Inputs: Premium, deductible, coinsurance, amount of medical bills

Output: health care costs

Design

As with the analysis, as you gain experience with programming you will reach the point where you can complete the design on your own. This is where you figure out the algorithm (i.e., the steps the computer needs to take) for computing the health care costs for a given premium, deductible, coinsurance, and amount of medical bills. You can use the definitions and examples above to figure this out, along with the requirements that follow.

Your program should meet the following specifications. (The amount of points for each part is in square brackets).

[10 pts] As with all your code, correct compilation is critical.

Commenting and style

[3 pts] Comments should be clearly written with correct grammar and spelling.

[3 pts] Indentation and general appearance should be consistent and make the code easy to read.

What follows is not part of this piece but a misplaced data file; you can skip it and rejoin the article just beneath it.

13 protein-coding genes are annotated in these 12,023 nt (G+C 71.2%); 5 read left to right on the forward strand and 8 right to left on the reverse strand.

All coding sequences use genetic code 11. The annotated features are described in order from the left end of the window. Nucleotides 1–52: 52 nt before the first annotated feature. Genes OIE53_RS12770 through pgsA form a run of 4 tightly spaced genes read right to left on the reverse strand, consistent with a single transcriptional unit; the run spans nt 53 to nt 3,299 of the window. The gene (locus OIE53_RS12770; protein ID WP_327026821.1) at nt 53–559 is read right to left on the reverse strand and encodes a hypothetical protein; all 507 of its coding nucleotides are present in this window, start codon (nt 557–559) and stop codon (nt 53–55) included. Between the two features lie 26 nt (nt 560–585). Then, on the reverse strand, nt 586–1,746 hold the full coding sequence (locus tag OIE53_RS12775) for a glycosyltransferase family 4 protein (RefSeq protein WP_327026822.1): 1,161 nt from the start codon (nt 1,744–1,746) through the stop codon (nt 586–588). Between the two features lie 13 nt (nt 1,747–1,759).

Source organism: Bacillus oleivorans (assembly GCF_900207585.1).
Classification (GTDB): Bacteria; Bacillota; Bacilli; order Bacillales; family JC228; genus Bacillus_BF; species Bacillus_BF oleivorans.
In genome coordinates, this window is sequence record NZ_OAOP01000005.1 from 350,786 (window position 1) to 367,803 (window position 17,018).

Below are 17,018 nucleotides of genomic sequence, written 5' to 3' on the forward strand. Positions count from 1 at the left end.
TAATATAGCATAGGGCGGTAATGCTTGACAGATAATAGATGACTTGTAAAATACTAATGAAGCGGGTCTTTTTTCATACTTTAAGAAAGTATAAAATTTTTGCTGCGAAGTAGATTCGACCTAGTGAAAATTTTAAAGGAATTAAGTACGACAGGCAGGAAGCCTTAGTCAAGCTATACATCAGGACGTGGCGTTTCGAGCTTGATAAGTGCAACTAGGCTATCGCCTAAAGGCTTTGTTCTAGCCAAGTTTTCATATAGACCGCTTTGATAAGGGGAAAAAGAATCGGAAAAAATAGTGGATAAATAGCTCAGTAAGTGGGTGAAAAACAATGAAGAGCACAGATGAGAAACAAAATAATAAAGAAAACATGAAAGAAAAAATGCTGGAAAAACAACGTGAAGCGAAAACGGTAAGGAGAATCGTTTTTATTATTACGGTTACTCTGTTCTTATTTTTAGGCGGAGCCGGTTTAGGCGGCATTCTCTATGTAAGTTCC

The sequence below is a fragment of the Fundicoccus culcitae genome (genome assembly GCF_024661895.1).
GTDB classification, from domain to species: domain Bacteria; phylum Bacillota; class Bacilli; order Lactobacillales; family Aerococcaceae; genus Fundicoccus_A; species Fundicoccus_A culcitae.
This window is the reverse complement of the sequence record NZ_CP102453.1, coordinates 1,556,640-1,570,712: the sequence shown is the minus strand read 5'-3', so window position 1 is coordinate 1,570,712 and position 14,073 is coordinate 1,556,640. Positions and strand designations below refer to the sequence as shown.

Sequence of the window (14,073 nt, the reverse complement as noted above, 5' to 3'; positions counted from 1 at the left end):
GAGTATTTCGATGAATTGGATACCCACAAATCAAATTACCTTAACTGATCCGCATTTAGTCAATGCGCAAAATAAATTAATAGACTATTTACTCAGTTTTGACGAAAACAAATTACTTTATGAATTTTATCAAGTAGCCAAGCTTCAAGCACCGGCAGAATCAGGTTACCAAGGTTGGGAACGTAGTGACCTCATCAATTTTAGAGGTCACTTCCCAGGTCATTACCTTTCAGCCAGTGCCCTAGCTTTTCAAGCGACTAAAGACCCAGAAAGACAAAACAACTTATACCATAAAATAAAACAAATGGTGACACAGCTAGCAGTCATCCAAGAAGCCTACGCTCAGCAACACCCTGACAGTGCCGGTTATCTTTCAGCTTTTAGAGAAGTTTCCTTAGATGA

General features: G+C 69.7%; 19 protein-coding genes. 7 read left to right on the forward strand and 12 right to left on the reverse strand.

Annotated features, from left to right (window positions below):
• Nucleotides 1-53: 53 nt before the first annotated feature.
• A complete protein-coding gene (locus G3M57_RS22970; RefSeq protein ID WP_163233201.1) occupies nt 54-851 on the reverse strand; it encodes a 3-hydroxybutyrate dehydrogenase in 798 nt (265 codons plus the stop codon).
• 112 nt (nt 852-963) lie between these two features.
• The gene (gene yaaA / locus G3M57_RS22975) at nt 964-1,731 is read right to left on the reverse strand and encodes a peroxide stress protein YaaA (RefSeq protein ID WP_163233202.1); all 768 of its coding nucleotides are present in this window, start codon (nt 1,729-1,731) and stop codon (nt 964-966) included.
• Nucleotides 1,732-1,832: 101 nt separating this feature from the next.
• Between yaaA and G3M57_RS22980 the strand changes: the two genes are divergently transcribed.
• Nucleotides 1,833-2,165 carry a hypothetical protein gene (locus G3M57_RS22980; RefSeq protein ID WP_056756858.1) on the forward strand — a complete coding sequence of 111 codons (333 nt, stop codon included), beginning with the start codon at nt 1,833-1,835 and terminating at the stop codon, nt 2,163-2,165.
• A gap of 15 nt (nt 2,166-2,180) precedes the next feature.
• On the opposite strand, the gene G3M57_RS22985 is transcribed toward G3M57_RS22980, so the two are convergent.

[2 pts] You should write a comment for each major piece of computation. For example,

// Determine the health care plan

[2 pts] You should also write a comment at the top of your file with the following content:

/*

* <your name>

* CS16000 Spring 2015

* Project 1: Health Care Calculator

*  

* Description: <summarize the purpose of the program here>

*/

[1 pt] The program should consist of one class, called HealthCareCalculator

[1 pt] The class should contain only the main method.

Variables in the main method

[5 pts] The main method should include variables called premium, deductible, coinsurance, and bills. You should determine the appropriate types for those variables.

[5 pts] It should also contain variables for each attribute of the two health care plans listed above (i.e., 6 variables total). Choose clear, understandable names for these variables. These should be named constants (i.e., there is a Java keyword to make these constants). This is the only place where you should use numeric constants in your program.